What is Antisocial Personality Disorder (ASPD)?

Antisocial Personality Disorder (ASPD) is a metal health condition where an individual may be charming or witty, but also have long-term patterns of manipulating, exploiting, or violating the rights of others. Individuals with this personality disorder may act rashly or unsafely without feeling guilty when their actions hurt others. They are very likely to break the law or not honor social norms. The condition exists on a spectrum depending on the frequency, intensity, and impact of the behaviors. ASPD affects 2-4% of the population and is more common in men and is more likely to develop in individuals who had a conduct disorder in childhood or adolescence.

How does Antisocial Personality Disorder affect individuals?

Although individuals cannot be diagnosed until the age of 18 with ASPD, it is common for individuals with ASPD to have a conduct disorder, with conduct being at its worst during late adolescence and early adulthood. Their behavior may impact relationships, employment as well as increase the likelihood of experiencing homelessness. Although an individuals’ conduct can improve over time, there’s a high risk that someone with ASPD will be imprisoned at some point in their life. 47% of male inmates are shown to have this disorder, highlighting how their behaviors can lead to incarceration due to breaking laws or social norms. Men with ASPD are also 3-5 times more likely to misuse alcohol and drugs than those without the disorder.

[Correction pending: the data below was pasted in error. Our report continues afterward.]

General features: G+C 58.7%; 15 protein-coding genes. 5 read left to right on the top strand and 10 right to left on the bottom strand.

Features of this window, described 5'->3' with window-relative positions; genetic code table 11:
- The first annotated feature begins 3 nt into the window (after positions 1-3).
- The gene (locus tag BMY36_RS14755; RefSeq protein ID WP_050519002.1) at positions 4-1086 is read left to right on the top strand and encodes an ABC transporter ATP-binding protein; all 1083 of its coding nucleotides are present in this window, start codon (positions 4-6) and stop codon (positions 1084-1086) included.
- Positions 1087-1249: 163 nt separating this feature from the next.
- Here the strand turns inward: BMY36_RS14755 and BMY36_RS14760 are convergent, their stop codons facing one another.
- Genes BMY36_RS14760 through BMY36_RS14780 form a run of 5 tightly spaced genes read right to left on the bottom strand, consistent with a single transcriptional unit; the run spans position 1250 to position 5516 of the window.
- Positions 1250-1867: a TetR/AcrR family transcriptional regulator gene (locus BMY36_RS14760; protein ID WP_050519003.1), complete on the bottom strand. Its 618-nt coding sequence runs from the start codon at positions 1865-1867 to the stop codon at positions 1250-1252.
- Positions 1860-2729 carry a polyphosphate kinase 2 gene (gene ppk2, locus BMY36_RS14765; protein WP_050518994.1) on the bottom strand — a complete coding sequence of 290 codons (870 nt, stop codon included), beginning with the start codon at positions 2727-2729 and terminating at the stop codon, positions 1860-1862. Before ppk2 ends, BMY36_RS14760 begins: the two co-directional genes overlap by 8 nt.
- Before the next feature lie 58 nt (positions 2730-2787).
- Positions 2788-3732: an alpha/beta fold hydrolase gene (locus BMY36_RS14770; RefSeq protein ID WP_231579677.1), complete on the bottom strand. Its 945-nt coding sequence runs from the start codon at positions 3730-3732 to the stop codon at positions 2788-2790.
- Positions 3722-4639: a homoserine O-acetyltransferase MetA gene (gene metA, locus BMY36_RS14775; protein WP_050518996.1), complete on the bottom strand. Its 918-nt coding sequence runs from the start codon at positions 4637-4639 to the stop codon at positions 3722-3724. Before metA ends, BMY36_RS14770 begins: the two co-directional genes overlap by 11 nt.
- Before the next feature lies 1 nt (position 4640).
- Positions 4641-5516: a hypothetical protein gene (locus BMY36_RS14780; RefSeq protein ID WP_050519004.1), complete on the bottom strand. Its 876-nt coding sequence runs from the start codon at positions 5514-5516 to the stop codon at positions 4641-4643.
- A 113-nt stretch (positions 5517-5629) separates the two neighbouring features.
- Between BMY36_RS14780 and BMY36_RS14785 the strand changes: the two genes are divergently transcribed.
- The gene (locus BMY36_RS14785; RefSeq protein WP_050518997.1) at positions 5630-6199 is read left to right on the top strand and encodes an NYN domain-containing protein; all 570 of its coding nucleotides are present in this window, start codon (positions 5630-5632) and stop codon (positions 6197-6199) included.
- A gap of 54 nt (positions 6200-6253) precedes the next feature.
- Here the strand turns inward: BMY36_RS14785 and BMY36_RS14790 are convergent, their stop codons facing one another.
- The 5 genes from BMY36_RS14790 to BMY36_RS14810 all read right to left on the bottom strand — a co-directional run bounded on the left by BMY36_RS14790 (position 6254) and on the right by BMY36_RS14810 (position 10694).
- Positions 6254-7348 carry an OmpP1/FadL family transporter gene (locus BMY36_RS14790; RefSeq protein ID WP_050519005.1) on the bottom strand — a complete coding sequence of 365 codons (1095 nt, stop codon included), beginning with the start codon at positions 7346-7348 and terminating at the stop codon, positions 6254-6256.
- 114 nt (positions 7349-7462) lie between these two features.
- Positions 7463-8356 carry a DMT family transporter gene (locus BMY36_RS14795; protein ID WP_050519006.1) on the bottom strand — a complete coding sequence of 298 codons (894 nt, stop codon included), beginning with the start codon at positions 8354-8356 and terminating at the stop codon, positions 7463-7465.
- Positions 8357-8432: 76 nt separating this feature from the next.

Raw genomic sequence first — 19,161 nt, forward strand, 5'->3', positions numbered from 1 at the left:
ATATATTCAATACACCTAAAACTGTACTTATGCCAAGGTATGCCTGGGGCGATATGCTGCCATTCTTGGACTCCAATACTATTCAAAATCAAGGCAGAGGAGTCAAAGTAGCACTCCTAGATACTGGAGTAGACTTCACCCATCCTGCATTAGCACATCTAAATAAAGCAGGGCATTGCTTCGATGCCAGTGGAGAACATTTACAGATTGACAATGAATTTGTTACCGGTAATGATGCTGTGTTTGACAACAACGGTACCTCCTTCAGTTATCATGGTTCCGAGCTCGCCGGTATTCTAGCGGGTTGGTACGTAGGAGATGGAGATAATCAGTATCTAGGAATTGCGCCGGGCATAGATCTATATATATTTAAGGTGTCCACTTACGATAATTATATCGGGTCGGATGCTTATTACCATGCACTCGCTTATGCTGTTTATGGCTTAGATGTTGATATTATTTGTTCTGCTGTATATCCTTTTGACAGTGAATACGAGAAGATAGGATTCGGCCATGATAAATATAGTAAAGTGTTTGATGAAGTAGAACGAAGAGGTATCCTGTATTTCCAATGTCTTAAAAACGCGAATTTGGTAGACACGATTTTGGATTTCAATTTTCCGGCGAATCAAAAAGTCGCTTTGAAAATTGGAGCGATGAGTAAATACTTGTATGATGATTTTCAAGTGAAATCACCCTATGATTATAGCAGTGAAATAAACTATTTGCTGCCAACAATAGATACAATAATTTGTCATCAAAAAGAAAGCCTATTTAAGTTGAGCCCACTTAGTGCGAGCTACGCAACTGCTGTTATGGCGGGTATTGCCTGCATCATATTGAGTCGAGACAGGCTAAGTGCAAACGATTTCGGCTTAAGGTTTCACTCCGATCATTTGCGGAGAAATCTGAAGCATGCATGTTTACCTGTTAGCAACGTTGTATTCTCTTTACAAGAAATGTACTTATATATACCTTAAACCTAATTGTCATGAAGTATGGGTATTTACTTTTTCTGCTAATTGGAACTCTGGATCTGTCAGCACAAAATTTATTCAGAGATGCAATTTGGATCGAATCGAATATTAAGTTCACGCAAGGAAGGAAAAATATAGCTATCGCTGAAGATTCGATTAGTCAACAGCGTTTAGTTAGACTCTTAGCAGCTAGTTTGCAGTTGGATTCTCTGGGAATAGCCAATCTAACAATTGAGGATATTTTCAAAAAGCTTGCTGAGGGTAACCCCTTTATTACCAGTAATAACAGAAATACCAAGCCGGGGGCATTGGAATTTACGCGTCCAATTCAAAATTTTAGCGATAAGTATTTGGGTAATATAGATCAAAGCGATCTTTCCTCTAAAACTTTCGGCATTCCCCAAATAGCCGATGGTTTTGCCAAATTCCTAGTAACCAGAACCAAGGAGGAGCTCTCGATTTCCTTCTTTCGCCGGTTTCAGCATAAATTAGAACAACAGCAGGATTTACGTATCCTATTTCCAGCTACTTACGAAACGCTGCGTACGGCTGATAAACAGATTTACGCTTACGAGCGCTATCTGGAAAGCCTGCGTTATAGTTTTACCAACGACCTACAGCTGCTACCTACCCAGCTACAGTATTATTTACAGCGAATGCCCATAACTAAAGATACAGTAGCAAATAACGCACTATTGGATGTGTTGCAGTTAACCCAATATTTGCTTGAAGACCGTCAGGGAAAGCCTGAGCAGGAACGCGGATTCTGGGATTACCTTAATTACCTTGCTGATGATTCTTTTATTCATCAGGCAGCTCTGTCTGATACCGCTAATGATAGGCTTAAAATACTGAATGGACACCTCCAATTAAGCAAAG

What does treatment for an individual with ASPD look like?

The barrier to treatment for many individuals who have ASPD is not being able to acknowledge that they need help or that their behavior is harmful, which is part of the diagnostic criteria due to the inability to feel empathy for the effects of their behaviors. Evidence suggests that a person’s behavior can improve with therapy, increasing their quality of life, but they may continue to lack empathy. Community-based  programs have also been shown to be an effective long-term treatment. Medication has been utilized for treating mood fluctuation for individuals who experience ASPD, but more research is needed in this area to identify the impact of medication on treatment.

This page is part of the Roamers Therapy Glossary; a collection of mental-health related definitions that are written by our therapists.


If you are interested in connecting with one of our therapists, you can submit an inquiry through our insurance verification form. While our offices are currently located at the South Loop neighborhood of Downtown Chicago, Illinois, we also welcome and serve clients for online therapy from anywhere in Illinois and Washington, D.C. Clients from the Chicagoland area may choose in-office or online therapy and usually commute from surrounding areas such as River North, West Loop, Gold Coast, Old Town, Lincoln Park, Lake View, Rogers Park, Logan Square, Pilsen, Bridgeport, Little Village, Bronzeville, South Shore, Hyde Park, Back of the Yards, Wicker Park, Bucktown and many more. You can visit our contact page to access detailed information on our office location.



   
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